No matter the time of year, a thunderstorm can be unnerving for pets, children, and those who fear the loud boom of thunder and the bright flash of lightning. Even more frightening is the idea that a nearby lightning strike can affect your home’s electrical wiring, including your HVAC unit. Arkansas has 100 days of precipitation a year on average, which means it’s highly likely that a nearby lightning strike during a thunderstorm can damage electrical and plumbing fixtures.
The initial lightning strike isn’t generally what damages HVAC units right away—it’s the power surges following an outage that can cause air conditioners to receive damage in a storm. A power surge is a spike in voltage and varies in both duration and magnitude. While most homes use 120-volt, 60 Hz, single phase electric power, a power surge spikes the voltage to 169 volts, causing damage to appliances and electronics that rely on that power to work.
When lightning strikes damage an air conditioning unit, the effect may not be immediately apparent. Over the course of a few months following a nearby lightning strike, you might notice your air conditioner doesn’t work as well. Here are a few problems with your air conditioning to watch for following a lightning strike:
- Damaged capacitor: The most common air conditioning part to give way following a power surge, a damaged capacitor can lead to further problems, including compressor failure.
- Blown fuses: If the voltage has damaged your air conditioner, you are more likely to encounter an air conditioning system which trips a breaker or blows the fuse due to damaged electrical lines.
- Burned wires: If a power surge damages electrical wires within the air conditioner or within your home, your air conditioner might not work.
- Damaged compressor: One of the most expensive parts to fix in an air conditioning unit, a damaged compressor may not be noticeable right away. It can take weeks or months for an air conditioning unit to finally fail and indicate that the compressor was damaged.
It’s important to have your HVAC unit inspected following a lightning strike to avoid more expensive replacements down the road.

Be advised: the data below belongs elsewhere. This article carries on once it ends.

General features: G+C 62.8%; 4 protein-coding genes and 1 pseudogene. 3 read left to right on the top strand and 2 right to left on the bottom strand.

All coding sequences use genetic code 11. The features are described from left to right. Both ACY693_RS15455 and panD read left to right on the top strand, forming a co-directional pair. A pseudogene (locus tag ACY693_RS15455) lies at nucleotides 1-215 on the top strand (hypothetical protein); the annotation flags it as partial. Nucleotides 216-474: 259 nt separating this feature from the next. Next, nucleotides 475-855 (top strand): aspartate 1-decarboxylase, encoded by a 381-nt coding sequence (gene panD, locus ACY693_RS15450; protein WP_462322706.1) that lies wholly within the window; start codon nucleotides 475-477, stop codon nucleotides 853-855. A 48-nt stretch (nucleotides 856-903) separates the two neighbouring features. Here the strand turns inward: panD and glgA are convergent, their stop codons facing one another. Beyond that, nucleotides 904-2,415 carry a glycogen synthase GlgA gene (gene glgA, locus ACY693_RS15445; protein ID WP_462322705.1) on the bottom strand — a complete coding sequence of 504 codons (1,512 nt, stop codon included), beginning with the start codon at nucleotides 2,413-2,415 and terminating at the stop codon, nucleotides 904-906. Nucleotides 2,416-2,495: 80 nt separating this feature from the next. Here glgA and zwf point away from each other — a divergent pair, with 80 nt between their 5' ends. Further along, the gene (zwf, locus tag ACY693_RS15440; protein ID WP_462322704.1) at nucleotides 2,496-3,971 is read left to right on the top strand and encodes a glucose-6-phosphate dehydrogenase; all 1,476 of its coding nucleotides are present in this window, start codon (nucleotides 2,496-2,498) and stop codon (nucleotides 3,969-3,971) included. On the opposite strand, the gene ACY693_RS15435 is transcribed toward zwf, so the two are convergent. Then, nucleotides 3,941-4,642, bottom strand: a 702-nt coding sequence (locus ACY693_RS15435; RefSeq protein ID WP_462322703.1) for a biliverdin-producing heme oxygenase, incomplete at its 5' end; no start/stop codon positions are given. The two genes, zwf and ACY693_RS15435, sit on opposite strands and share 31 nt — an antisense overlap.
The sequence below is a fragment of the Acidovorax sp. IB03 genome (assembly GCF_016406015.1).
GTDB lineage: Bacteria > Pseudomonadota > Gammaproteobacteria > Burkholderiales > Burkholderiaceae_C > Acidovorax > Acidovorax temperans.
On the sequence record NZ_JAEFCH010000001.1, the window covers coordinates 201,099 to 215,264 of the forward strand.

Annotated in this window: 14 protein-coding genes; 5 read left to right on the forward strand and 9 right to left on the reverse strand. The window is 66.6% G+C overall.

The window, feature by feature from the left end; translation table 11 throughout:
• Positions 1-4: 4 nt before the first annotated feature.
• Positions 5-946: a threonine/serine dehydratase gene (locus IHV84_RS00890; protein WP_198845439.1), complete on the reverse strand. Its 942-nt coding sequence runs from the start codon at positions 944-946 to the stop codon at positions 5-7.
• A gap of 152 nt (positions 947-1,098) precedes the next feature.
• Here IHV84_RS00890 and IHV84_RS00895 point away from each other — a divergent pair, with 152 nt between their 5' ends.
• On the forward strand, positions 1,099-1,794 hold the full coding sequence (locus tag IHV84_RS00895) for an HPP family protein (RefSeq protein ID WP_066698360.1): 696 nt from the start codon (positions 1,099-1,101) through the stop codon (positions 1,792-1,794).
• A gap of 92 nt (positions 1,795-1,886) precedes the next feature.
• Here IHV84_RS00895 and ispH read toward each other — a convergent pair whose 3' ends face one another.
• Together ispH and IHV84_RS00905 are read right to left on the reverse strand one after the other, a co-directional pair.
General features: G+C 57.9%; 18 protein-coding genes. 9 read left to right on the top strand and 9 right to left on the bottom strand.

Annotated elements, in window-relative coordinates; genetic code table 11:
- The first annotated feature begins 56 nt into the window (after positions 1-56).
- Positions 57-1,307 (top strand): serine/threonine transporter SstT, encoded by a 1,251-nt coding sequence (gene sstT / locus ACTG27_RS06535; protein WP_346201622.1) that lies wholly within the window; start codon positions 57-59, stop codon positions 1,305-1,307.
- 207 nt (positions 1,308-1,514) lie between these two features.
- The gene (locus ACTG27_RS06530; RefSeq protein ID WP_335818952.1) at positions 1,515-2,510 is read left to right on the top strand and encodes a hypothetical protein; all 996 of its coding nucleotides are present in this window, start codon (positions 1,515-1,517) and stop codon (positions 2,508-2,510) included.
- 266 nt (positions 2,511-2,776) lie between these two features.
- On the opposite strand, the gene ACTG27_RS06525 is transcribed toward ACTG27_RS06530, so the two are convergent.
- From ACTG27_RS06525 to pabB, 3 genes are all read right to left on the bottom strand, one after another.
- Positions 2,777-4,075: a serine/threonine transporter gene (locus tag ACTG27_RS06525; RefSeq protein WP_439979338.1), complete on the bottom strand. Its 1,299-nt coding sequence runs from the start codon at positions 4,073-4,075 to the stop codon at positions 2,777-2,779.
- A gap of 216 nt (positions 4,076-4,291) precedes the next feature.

How do you prevent damage to air conditioners following a lightning strike? For starters, it’s not possible to entirely prevent electrical damage from lightning strikes. Since we can’t predict when or where lightning can strike, the best you can hope for is little to no damage to your home if the worst happens. If a direct lightning strike damages your air conditioner, for example, there would have been little you could have done to stop it. You can, however, take steps when a thunderstorm is predicted to prevent harm from power surges.
First, it’s important to use outlet surge suppressors between appliances and the electrical outlet. This minimizes the damage left behind by power surges and can protect your devices from the effects of a surge.
Second, you might consider panel-mounted surge protection to reduce the damage to your home’s electric gateway. Surge protection for your entire home is a good investment to save wiring and appliances from the damage a lightning strike can cause.
Finally, to prevent damage to your air conditioning unit, turn off the air conditioner at the thermostat during a lightning storm. If power is not running to the unit when the lightning hits nearby, it’s less likely that there will be serious damage than if the unit was turned on.
Don’t wait until it’s too late to have your air conditioning unit inspected following a lightning strike. Call one of the professional HVAC technicians at B.R. McGinty at 501-847-6800 today to schedule an appointment.